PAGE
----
snow is starting to pile up (jeremy and neva for scale)



I know some of my friends on the Eastern Seaboard are crying foul over the recent presence of frozen water in their yards, their roads, their hair… Believe it or not, there are people in Colorado who freak out over snowfall, too. Most of those individuals live in the eastern half of the state and you have to wonder if they understand that they live IN COLORADO. But I am aware that winter is not a popular season among people in general. I’m actually cool with that, because it means fewer people tracking up the freshies. I hereby offer something else that is white and frozen and guaranteed to be far more pleasant than shoveling snow off your driveway. Ever tried coconut sorbet?

coconut milk, coconut water, sugar, salt, lime, shredded coconut

measured out and ready to begin



Making this frozen treat is really simple. Super simple! Zap the ingredients in a blender, then churn it in your ice cream maker, and pop it into the freezer. That’s pretty much it! If you start with chilled coconut milk and coconut water, the mixture can go straight from the blender to the ice cream maker. If you didn’t read that part of the recipe (we’ve all done that), then pop the mixture into the refrigerator to chill for a couple of hours before churning it.

pour everything into the blender

churn the mixture in your ice cream maker



**Jump for more butter**

don’t fritter the day away

Monday, December 26th, 2016

Recipe: apple fritter bread

It’s my last post of the year, so before I continue with a visual recap of our holiday shenanigans, I hope you all have a fun and safe time ringing in the New Year this coming weekend. However you may feel about 2016, each day is a chance to turn things around. Maybe you want to start right now or perhaps it helps you mentally to start on the first day of 2017 or after a week of getting familiar with writing or typing 2017 instead of 2016. Whatever works for you! Just promise me you won’t go into the new year already defeated. It might be exercise, better eating habits, volunteer work, activism, professional goals, learning something new, getting organized, finances, taking care of things you’ve been putting off, reconnecting with someone, spending more quality time with people. Many of the more challenging objectives in life require baby steps, patience, and perseverance. So be patient with yourself. Be kind to yourself. You will get there.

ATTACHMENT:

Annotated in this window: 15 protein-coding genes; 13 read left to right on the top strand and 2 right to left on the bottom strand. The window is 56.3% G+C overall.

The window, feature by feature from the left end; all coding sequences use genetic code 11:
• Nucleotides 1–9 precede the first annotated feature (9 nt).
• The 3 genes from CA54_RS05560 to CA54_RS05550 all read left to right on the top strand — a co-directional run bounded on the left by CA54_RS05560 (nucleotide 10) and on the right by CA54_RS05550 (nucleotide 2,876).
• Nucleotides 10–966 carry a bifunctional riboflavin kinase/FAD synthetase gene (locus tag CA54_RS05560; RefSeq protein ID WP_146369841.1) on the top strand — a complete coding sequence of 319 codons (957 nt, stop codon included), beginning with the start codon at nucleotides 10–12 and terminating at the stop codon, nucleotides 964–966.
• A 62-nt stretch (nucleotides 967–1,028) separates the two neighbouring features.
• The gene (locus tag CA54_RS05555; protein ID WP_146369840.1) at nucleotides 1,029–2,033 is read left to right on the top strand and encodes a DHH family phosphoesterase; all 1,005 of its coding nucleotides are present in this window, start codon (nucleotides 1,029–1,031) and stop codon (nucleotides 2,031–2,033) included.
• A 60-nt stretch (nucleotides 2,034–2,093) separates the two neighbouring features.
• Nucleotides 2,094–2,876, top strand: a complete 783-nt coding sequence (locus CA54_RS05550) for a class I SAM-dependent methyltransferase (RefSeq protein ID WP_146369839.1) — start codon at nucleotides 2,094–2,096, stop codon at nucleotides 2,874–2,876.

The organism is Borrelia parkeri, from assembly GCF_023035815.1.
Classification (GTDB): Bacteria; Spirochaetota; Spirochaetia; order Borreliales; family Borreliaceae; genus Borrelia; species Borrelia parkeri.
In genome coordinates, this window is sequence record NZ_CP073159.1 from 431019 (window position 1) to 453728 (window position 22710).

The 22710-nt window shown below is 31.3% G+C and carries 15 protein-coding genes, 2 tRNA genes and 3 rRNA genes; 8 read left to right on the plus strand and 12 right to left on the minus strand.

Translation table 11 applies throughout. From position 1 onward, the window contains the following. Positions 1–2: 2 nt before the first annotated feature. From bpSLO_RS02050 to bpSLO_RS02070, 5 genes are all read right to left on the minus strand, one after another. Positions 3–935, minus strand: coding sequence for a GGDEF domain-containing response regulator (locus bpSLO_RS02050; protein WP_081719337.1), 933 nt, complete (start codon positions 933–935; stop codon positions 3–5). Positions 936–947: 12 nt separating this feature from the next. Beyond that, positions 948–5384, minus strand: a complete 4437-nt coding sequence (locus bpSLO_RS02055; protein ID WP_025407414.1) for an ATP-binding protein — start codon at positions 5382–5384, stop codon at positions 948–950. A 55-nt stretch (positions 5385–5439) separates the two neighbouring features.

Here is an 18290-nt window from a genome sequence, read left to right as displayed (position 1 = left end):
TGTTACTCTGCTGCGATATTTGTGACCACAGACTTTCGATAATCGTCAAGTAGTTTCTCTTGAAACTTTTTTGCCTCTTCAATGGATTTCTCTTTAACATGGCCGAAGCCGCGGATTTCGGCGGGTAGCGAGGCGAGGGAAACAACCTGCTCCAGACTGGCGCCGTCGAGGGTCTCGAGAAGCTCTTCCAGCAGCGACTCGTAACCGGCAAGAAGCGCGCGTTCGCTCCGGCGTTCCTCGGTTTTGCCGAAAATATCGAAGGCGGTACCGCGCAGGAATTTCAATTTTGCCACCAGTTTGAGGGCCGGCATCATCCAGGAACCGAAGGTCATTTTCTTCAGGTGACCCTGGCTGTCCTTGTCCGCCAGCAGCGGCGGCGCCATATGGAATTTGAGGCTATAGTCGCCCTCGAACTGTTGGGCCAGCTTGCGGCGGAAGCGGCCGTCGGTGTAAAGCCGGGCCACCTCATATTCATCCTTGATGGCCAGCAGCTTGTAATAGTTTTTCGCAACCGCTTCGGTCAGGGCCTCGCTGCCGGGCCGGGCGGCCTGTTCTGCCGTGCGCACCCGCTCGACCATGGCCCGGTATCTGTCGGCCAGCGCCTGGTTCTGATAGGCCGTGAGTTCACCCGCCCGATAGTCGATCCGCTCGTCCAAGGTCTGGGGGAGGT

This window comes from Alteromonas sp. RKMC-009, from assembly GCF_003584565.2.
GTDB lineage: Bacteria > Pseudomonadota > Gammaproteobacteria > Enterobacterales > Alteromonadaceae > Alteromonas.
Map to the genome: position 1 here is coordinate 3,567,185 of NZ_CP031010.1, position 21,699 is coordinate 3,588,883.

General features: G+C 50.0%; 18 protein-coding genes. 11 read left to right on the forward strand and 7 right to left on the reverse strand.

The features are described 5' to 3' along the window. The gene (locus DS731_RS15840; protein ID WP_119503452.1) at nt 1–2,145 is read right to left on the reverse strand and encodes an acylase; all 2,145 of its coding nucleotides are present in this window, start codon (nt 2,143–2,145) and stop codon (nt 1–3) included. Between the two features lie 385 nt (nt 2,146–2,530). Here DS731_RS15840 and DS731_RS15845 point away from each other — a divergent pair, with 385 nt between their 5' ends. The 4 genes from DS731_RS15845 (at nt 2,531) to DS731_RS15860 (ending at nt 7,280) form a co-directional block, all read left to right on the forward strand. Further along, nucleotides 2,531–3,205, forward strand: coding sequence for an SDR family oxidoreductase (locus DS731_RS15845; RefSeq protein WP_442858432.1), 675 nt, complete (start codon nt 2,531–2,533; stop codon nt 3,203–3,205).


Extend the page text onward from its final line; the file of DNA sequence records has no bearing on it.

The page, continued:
It’s been a wonderfully snowy week in Crested Butte with sunshine in between powder days, allowing us to rotate through several flavors of skiing. I’m talking quads of steel! Neva has been enjoying snowy romps around the neighborhood and a few ski tours (we have to ease her back into it because… she’s crazy). When she isn’t losing her marbles in deep snow, our girl likes to curl up on a plush blanket on her bench by the window – watching people and dogs walk by while she soaks up the sunshine, dozing off on occasion. I never said she wasn’t spoiled.


neva’s impersonation of a traumatized reindeer

neva’s christmas goodie plate – she is totally spoiled

jeremy drops in on a gorgeous powder day

sliding off the ice throne

working up a sweat skate skiing on a single digit day

ripping skins after an uphill ski, ready to ski down

another delicious powder day

christmas morning on the lift – fresh tracks and free refills!



I debated punting on a recipe this week since we are between holidays, but I am also a creature of habit. Besides, I like sharing recipes with folks since I can’t easily make something and serve it to most of you. This happens to be the perfect kind of breakfast/brunch/tea/snack/dessert cake for this time of year without involving pumpkin spice, peppermint, or eggnog. Don’t get me wrong, I like all three of those flavors (not together, though), but enough is enough is enough. Let’s make some apple fritter bread.

cinnamon, cornstarch, brown sugar, sugar, sour cream, butter, vanilla, apples, flour, confectioners sugar, eggs, nutmeg, salt, milk, baking powder

dice the apples

toss the apples, brown sugar, cinnamon, and cornstarch



**Jump for more butter**